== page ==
The escapades of Tribulation Johnson by Karen Brooks

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Set in 17th century London, Karen Brooks’ latest novel vividly brings to life an era when women were chattels, their intelligence derided, and their best future prospect was to secure an advantageous marriage. Tribulation Johnson, however, manages to escape a hideous marriage proposal and is sent to stay with a cousin, a woman, who turns out to be an infamous writer of plays and tracts. And so Tribulation enters the sphere of Aphra Behn, an independent woman, who makes her living from her writings, an actual historical figure, who rightly should be credited with writing the first novel in English.

Tribulation enters the world of the theatre, at a time when women had just taken to the stage, though at cost to their personal reputations. It is a lusty bawdy world, and women have to manoeuvre the unwelcome attentions of both lords and drunkards. The streets of London are dark, full of stench and filth. Yet Tribulation relishes her freedom and the opportunity to learn from Aphra, her kind and caring mentor.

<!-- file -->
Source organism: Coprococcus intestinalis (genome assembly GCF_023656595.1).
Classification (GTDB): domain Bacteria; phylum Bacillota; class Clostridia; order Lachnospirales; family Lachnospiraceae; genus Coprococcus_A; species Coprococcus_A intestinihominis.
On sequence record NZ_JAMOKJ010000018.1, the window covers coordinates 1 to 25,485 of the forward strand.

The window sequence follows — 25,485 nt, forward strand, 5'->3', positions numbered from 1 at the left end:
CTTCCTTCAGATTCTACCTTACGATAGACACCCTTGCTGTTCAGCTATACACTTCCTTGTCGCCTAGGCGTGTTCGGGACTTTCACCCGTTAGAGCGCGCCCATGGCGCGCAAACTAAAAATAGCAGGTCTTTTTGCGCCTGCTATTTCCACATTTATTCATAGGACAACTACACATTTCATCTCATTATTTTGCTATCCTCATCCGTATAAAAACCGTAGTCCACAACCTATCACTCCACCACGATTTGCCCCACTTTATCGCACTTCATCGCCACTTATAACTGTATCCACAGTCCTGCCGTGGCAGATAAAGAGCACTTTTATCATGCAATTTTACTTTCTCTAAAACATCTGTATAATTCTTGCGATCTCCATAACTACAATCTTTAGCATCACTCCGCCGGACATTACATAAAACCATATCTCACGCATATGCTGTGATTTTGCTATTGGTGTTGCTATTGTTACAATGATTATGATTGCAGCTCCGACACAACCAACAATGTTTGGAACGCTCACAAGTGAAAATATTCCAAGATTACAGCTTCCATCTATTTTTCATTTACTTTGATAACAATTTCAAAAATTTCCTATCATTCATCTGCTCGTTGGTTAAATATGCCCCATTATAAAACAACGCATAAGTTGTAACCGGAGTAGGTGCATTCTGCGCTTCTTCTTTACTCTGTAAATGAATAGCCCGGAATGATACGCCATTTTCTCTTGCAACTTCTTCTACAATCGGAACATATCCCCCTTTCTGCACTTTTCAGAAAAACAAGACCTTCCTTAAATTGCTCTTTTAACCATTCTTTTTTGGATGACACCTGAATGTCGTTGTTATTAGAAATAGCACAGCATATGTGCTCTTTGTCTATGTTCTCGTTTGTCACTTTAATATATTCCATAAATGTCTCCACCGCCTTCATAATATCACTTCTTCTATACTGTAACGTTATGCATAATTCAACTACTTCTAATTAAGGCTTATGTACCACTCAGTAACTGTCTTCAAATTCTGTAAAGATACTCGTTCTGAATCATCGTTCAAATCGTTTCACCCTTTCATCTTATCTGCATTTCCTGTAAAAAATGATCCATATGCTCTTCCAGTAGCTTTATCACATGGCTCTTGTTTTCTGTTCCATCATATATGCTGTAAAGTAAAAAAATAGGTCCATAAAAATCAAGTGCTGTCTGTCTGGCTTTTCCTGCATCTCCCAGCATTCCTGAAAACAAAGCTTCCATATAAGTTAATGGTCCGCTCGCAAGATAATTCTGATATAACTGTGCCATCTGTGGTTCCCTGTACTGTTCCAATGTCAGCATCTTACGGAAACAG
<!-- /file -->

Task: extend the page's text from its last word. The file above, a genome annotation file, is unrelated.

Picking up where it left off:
The subtitle ‘A woman writes back’ succinctly presents the main theme of the novel: women taking up the pen, and asserting their opinion, and themselves, in a way they hadn’t been able to before. Following Tribulation’s ‘escapades’ makes for an exciting ride: there are a number of mysteries to resolve, including a dark handsome stranger with his own secrets. Although the novel is long, at over 500 pages, the story rips along, with short chapters titled ‘scenes’ within the main Acts, making for the kind of book that is hard to put down. This is historical fiction at its best.

Themes: Historical fiction, Women, Writers, Theatre, Political intrigue.